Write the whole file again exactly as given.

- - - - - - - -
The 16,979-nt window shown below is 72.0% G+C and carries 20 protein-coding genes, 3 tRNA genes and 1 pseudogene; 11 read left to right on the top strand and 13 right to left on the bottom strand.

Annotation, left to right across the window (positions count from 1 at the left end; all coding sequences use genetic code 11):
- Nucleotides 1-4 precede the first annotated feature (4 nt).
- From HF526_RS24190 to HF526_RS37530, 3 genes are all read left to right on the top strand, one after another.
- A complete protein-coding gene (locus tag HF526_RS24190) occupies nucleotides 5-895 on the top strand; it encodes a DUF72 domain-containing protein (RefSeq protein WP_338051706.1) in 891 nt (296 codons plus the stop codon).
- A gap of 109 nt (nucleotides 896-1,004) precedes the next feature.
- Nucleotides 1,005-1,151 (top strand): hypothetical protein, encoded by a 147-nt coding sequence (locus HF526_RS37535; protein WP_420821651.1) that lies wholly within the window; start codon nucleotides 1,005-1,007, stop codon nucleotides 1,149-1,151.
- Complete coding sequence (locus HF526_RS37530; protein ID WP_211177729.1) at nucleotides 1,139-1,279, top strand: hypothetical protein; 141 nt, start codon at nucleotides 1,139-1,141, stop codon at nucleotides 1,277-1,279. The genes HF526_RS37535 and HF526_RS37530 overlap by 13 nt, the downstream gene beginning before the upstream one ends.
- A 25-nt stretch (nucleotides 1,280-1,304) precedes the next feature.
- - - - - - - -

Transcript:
The 16,979-nt window shown below is 72.0% G+C and carries 20 protein-coding genes, 3 tRNA genes and 1 pseudogene; 11 read left to right on the top strand and 13 right to left on the bottom strand.

Annotation, left to right across the window (positions count from 1 at the left end; all coding sequences use genetic code 11):
- Nucleotides 1-4 precede the first annotated feature (4 nt).
- From HF526_RS24190 to HF526_RS37530, 3 genes are all read left to right on the top strand, one after another.
- A complete protein-coding gene (locus tag HF526_RS24190) occupies nucleotides 5-895 on the top strand; it encodes a DUF72 domain-containing protein (RefSeq protein WP_338051706.1) in 891 nt (296 codons plus the stop codon).
- A gap of 109 nt (nucleotides 896-1,004) precedes the next feature.
- Nucleotides 1,005-1,151 (top strand): hypothetical protein, encoded by a 147-nt coding sequence (locus HF526_RS37535; protein WP_420821651.1) that lies wholly within the window; start codon nucleotides 1,005-1,007, stop codon nucleotides 1,149-1,151.
- Complete coding sequence (locus HF526_RS37530; protein ID WP_211177729.1) at nucleotides 1,139-1,279, top strand: hypothetical protein; 141 nt, start codon at nucleotides 1,139-1,141, stop codon at nucleotides 1,277-1,279. The genes HF526_RS37535 and HF526_RS37530 overlap by 13 nt, the downstream gene beginning before the upstream one ends.
- A 25-nt stretch (nucleotides 1,280-1,304) precedes the next feature.